Objective: We compared the provisional Diagnostic and Statistical Manual of Mental Disorders, Fifth Edition (DSM-5) criteria for Somatic Symptom Disorders (SSD) and an alternative classification based on the Diagnostic Criteria for Psychosomatic Research (DCPR) as to prevalence and associations with dimensional measures of psychological distress and functioning in a population of medical patients. Method: Seventy consecutive outpatients with congestive heart failure were administered an ad hoc structured clinical interview for the identification of DSM-5 SSD, the section concerning hypochondriasis of the Structured Clinical Interview for DSM-IV, the Structured Interview for DCPR and Paykel's Clinical Interview for Depression. Subjects also completed the Symptom Questionnaire and the Psychosocial Index. Global assessment of functioning was performed with the DSM-IV Axis V. Results: A diagnosis within DSM-5 SSD was found in 13 patients (18.5%): 61.5% of them were diagnosed with the Psychological Factors Affecting Medical Condition category. Twenty-nine patients (41.4%) were classified according to the DCPR-based proposal: illness denial, demoralization and irritable mood were the most frequent specifiers. The DCPR-based classification showed a greater number of significant associations with dimensional measures of psychological distress, global functioning and stress. Conclusion: Compared to DSM-5 SSD, the DCPR-based proposal was more sensitive in detecting psychological factors relevant to illness course and provided a better characterization of such factors. The DCPR-based proposal was also superior in identifying patients with increased psychological distress and poor psychosocial functioning. © 2013 Elsevier Inc.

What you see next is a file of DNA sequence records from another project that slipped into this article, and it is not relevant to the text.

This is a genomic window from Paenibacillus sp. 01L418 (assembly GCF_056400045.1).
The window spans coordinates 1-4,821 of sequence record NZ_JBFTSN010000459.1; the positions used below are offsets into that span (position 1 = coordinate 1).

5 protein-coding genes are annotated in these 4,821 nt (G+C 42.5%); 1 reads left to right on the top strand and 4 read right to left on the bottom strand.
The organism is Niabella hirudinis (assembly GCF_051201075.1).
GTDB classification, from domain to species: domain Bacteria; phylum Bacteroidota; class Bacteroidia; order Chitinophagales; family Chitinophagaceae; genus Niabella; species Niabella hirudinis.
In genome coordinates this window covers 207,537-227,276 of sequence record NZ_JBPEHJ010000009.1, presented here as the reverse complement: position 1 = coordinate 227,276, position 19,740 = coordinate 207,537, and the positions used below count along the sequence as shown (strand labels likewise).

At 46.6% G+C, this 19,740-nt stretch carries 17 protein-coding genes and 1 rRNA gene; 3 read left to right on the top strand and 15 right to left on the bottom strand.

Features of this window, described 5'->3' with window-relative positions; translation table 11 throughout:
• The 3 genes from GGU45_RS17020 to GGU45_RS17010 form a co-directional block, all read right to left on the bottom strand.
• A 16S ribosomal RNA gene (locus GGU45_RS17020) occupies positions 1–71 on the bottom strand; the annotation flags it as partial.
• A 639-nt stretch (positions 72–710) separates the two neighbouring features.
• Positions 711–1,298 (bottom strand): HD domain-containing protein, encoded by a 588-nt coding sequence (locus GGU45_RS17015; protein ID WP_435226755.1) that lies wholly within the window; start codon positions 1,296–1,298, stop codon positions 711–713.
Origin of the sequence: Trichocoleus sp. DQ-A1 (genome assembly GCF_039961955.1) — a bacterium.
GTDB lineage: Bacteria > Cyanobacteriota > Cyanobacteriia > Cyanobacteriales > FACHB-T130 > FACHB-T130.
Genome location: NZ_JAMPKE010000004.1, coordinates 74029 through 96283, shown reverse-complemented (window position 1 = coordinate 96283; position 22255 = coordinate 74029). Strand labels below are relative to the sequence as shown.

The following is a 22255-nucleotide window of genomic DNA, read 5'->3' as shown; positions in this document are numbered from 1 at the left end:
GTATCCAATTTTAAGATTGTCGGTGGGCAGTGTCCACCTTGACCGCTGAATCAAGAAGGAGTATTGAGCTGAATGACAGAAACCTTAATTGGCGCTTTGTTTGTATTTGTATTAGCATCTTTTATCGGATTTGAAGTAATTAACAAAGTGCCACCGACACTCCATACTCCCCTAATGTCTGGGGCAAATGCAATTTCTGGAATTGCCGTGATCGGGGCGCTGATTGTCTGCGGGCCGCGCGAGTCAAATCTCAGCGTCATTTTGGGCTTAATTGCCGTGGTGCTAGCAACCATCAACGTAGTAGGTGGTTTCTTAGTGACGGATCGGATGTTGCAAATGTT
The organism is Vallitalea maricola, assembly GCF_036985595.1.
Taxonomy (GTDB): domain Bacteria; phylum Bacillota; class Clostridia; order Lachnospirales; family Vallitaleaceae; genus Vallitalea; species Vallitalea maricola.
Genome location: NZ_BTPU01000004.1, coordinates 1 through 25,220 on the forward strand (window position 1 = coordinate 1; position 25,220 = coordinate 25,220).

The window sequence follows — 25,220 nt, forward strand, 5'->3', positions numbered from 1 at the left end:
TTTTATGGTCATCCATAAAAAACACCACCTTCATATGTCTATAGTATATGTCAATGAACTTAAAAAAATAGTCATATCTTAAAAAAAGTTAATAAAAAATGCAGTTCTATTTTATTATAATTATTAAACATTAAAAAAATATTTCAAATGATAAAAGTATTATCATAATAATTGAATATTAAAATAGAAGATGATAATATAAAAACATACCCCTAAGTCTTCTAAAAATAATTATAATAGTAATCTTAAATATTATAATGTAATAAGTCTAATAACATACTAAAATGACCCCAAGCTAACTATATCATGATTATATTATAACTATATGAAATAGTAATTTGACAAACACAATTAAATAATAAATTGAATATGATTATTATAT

Rafanelli C.,University of Bologna |
Offidani E.,University of Bologna |
Gostoli S.,University of Bologna |
Roncuzzi R.,Bellaria Hospital
Psychiatry Research | Year: 2012